Lots of people driving out of Phoenix via I-17 and headed towards the much cooler temps in the 7000' area around Flagstaff. In the distance are the San Francisco Peaks, the tallest of which is Humphrey's Peak, the highest point in this magnificent state.
I arrive Friday afternoon, check into a Hampton Inn (my go-to national chain) and am out the door the following morning by 6am. No temperature pressure to start early (54 degrees at the start) but there is some urgency to arrive prior to the masses. While making the 30 minute drive to the Snowbowl and the trail head for Humphrey's, I pass an electric sign that state Snowbowl Road is closed from 7am to noon for a charity run. Arriving at 6:30am, a woman directs me to turn around and come back after noon to start my hike!!! I explain the sign states otherwise, she checks with someone and waves me through.
The trail begins with a walk through a meadow where wild flowers are abundant.
While I am shaded by the peaks, the sun lights farther west and check out the full moon, high in the sky. My drive from Flagstaff has gained more elevation and I start the hike at about 9300'. To put this in perspective, today's hike starts at the height of Mount Lemmon's peak in Tucson and then gains another 3000'.
The trail enters a forest largely of Aspen and Ponderosa pine. Hard to believe that during my hike, I will climb above the tree line into a barren landscape of volcanic rock. The forest floor is full of fallen trees.
The trail is rocky, frequently having small diameter roots crossing it, loose gravel and rare is the surface flat for your feet. It's a good thing the first 4 miles of the hike has rare views because you dare not take your attention from the trail unless coming to a stop. Of course, I've got Strava segments to think about and walk fast.
I gain elevation and looking at a rock slide, see a couple of guys picking their way through. They some how missed the trail and instead walked up beneath the ski lift. Finding no trail, they see people walking this east facing slope and head up. They did manage to take about .3 off the route.
The trail has not been terribly steep yet, maybe an average of 9% but just before I reach this sign, the trail steepens and from this point forward, there are some brutal slopes. Having not done a hike of this magnitude for a long time, I assumed my legs would be in good shape for the first 3-4 miles of climbing and they were but the next 1.5 miles to the peak....ugh, just ugh.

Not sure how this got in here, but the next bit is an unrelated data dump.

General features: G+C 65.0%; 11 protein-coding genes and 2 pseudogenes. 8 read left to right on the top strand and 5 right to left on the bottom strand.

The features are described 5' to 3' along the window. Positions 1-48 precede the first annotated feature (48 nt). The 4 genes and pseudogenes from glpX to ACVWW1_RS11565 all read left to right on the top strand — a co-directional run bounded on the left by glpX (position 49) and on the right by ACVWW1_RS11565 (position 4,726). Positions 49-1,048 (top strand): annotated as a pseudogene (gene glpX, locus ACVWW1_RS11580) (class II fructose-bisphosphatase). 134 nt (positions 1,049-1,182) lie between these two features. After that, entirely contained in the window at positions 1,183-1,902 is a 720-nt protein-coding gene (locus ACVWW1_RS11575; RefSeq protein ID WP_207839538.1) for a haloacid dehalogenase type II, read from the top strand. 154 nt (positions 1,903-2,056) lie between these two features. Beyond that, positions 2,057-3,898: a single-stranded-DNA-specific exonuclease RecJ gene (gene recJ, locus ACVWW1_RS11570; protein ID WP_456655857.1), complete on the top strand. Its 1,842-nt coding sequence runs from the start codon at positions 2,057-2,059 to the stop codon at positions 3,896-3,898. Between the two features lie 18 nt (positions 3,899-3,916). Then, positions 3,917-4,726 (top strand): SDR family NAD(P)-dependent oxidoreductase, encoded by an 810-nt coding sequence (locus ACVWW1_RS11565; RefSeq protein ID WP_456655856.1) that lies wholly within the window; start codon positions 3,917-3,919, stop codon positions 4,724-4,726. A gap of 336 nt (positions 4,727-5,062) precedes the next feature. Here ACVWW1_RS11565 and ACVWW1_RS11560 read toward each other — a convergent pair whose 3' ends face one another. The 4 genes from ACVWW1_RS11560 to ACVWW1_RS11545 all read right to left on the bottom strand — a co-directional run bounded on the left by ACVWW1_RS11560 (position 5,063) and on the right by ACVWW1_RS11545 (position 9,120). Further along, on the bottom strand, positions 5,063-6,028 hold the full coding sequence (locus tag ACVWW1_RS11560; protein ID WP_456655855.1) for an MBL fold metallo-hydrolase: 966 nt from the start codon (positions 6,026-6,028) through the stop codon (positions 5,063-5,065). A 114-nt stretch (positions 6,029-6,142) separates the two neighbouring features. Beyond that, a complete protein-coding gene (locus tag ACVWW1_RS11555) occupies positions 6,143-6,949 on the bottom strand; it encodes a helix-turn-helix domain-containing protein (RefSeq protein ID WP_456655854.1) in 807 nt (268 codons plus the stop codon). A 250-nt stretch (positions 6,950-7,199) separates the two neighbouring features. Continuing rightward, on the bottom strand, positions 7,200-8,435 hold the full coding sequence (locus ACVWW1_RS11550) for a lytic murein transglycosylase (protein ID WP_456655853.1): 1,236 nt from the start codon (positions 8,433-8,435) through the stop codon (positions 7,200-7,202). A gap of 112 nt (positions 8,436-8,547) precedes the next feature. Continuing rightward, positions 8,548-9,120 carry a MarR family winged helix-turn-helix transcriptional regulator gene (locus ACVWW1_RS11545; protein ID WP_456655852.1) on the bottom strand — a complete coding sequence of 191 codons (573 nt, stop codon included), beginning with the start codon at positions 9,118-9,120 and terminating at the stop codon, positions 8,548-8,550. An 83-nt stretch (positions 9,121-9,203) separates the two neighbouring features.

I reach a saddle that directs me to make a left while a right takes one to Locket's Meadow, an alternative approach via the Waterford Trail. I'll probably come back and try this route as it is longer and not as steep, at least to this point. A hiking group to which I belong, TLC, approached from Locket's but it was quite a bit longer and I certainly didn't have the legs for that alternative, today.
The landscape is barren as I pass the last pine tree, bent from the constant wind. The forecast wind for today was 30mph but that was for later in the day. For now, maybe 20ish.
Periodically, these poles identify the route because there often is snow obscuring the trail even into June.
Of course, the views are spectacular in all directions. This trail is noted for a variety of false peaks so as I.....
….pick my way through this mess, I know the high point above is not "the" peak but a false one.
But having reached the peak in the prior image, I can now clearly see the destination. The average grade of the final 1 mile is 12% so doesn't seem like much but the grade is skewed by some down climbs and false flats.
At last, the final approach. Not much of a trail can be seen but there is one, faint as it winds through the rocks.
Yeehaw, I reach the peak. I walk around the limited area that comprises the peak and then take shelter behind one of the many walls that over time, people have built to shield from the wind. The temperature is probably low 50s but out of the wind and with the shining sun, it feels ok. I am wearing long pants and a long sleeve shirt.
I enjoy chatting with the few others who have made it, including a couple with dogs. I also meet a couple of guys who are here for a wine tasting event that is to be held at the bottom, tomorrow. No, no free samples came with them.
Another couple sit in one of the shelters. Everyone is in a good mood and why would they not? You can see far, far into the distance, including the marble cliffs up in the Grand Canyon area. So awesome it is hard to tear oneself away from gawking.
Yep, hard to muster the motivation to being the long climb down.
But of course, I begin the hike while enjoying the views until the forest obscures them once again. Once finished with the 10 mile, 3300' climbing effort I was eager to check where I stood relative to others who posted their effort on Srava and....
….well that sucks, 49th place out of 1333 people. For the Strava segment from the aforementioned saddle to the peak I was around 150th place so I clearly suffered in there but still....49th? Get in better shape and head back, I guess.